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Barber Vintage Motorsports Museum

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Title: Barber Vintage Motorsports Museum  
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Subject: Birmingham, Alabama, Griff Allen, BMW R1200C, Morbidelli, Indian 841, Pierce Four, Harley-Davidson XR-750, The Art of the Motorcycle
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Barber Vintage Motorsports Museum

Barber Motorsports Park
Location Birmingham, Alabama, USA
Owner Barber Motorsports
Operator ZOOM Motorsports
Opened 2003
Architect Alan Wilson
Major events IndyCar Series (from 2010)
Grand-Am Rolex Sports Car Series
AMA Superbike Championship
Road course
Surface Asphalt
Length 2.38 mi (3.83 km)
Turns 15
Lap record 1:07.0871 (Ryan Hunter-Reay, Andretti Autosport, 2013, IndyCar)

The Barber Motorsports Park is a 740 acres (300 ha) multi-purpose racing facility located on the eastern fringes of Birmingham, Alabama, USA near Leeds. It was built by George Barber, and includes the Barber Vintage Motorsport Museum. It has been the site of the IndyCar Series Grand Prix of Alabama since 2010 season.[1][2] Barber is also the home of the North American Porsche Driving School and the Kevin Schwantz Motorcycle School.


The park, which opened in 2003, has a 16-turn, 2.38-mile (3.83 km) road course, designed by Alan Wilson, viewable from several naturally wooded or grass-covered banks. During the 2012 off season, much of the track surface was ground using a diamond grinder. This will prolong the life of the track's surface as well as add grip for the cars and bikes who race there.

The track has hosted numerous motorsport races including Grand-Am, Vintage Racing Series events, and AMA Superbike. It serves as the home of the "Porsche Driving Experience" and the Kevin Schwantz Suzuki School. It also hosts the Keith Code California Superbike School and the Jamie James Yamaha Champions Riding School.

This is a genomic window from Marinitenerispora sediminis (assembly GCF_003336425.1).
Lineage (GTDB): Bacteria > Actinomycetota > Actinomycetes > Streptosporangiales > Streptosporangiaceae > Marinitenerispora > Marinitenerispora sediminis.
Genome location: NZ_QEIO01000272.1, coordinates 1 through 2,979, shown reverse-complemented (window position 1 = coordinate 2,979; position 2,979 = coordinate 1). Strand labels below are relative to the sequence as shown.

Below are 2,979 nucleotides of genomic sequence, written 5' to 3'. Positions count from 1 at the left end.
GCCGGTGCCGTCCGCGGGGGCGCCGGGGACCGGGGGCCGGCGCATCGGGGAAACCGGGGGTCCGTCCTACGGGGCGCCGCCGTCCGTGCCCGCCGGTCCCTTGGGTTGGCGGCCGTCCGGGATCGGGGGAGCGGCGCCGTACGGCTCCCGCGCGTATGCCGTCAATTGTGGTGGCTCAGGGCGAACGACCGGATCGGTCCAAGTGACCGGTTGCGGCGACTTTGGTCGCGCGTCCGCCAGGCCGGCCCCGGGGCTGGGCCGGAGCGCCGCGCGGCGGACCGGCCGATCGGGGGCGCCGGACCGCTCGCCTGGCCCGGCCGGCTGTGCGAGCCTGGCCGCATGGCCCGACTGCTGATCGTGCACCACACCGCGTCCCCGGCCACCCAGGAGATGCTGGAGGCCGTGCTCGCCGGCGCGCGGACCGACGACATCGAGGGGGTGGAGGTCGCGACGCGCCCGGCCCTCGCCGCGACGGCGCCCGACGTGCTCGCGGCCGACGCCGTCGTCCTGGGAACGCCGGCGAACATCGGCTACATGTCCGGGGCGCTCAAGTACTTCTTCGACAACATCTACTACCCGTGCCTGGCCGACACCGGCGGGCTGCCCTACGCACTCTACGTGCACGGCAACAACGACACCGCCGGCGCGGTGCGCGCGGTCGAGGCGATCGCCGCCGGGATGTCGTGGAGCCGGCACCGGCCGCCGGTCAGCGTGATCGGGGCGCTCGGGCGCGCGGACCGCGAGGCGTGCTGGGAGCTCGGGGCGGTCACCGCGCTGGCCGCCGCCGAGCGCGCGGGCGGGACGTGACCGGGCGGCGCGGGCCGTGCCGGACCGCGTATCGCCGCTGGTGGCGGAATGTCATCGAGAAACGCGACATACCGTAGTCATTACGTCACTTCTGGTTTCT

The IndyCar Series had tests at Barber in 2007 and 2009.[3][4]

The track had also been nominated by the FIA as the official test track for the now closed down US F1 Team.[5]


The infield of the track has a number of large sculptures, including a series of large steel spiders and dragonflies, a pair of lions and a sisyphean figure pushing a boulder. HealthSouth Corporation, based in Birmingham donated its "Pulling the Wagon" statue to the park in 2009. The statue used to sit at the front of the HealthSouth's Corporate Headquarters on Highway 280. The statue served as symbol for HealthSouth's corporate slogan "Pulling the Wagon", which was created in 1984 under former founder, Chairman and Chief Executive Officer Richard M. Scrushy. The statue was removed in March 2003 from HealthSouth Corporate Headquarters Campus. Today one of the statue's figures holds up a motorcycle.

Barber Vintage Motorsport Museum

George Barber had a serious interest in vintage motorcycles and recognized that there was no museum that reflects the history of motorcycles around the world.[6] He wanted to preserve motorcycle history in the United States in a way that represents an international aspect and to supply an example of motorcycles that until then could only have been seen in books and magazines. The Barber Vintage Motorsports Museum began in 1988 as Barber's private collection.[7] However, in 1994 it officially opened to the public in Birmingham, Alabama. The Museum was relocated to the Barber Motorsports Park in Leeds, Alabama in 2003.

The museum has over 1200 vintage and modern motorcycles and racing cars. It is considered[by whom?] the largest motorcycle museum in the world, as well as the largest collection of Lotus race cars.[8] The motorcycle collection includes bikes dating from 1904 to present production. About half of the 1200 motorcycles on display at any given time, from 16 countries that represent over 140 different marques from as far away as Australia, New Zealand, and Sweden.

Track records

  Driver Time Avg. Speed Date Vehicle
Car Ryan Hunter-Reay 1:07.0871 123.422 miles per hour (198.628 km/h) April 6, 2013 Dallara-Chevrolet
Motorcycle Mat Mladin 1:23.664 115.474 miles per hour (185.837 km/h) April 2008 Suzuki GSX-R1000[9]


External links

Coordinates: 33°31′57″N 86°37′08″W / 33.532500°N 86.618889°W / 33.532500; -86.618889

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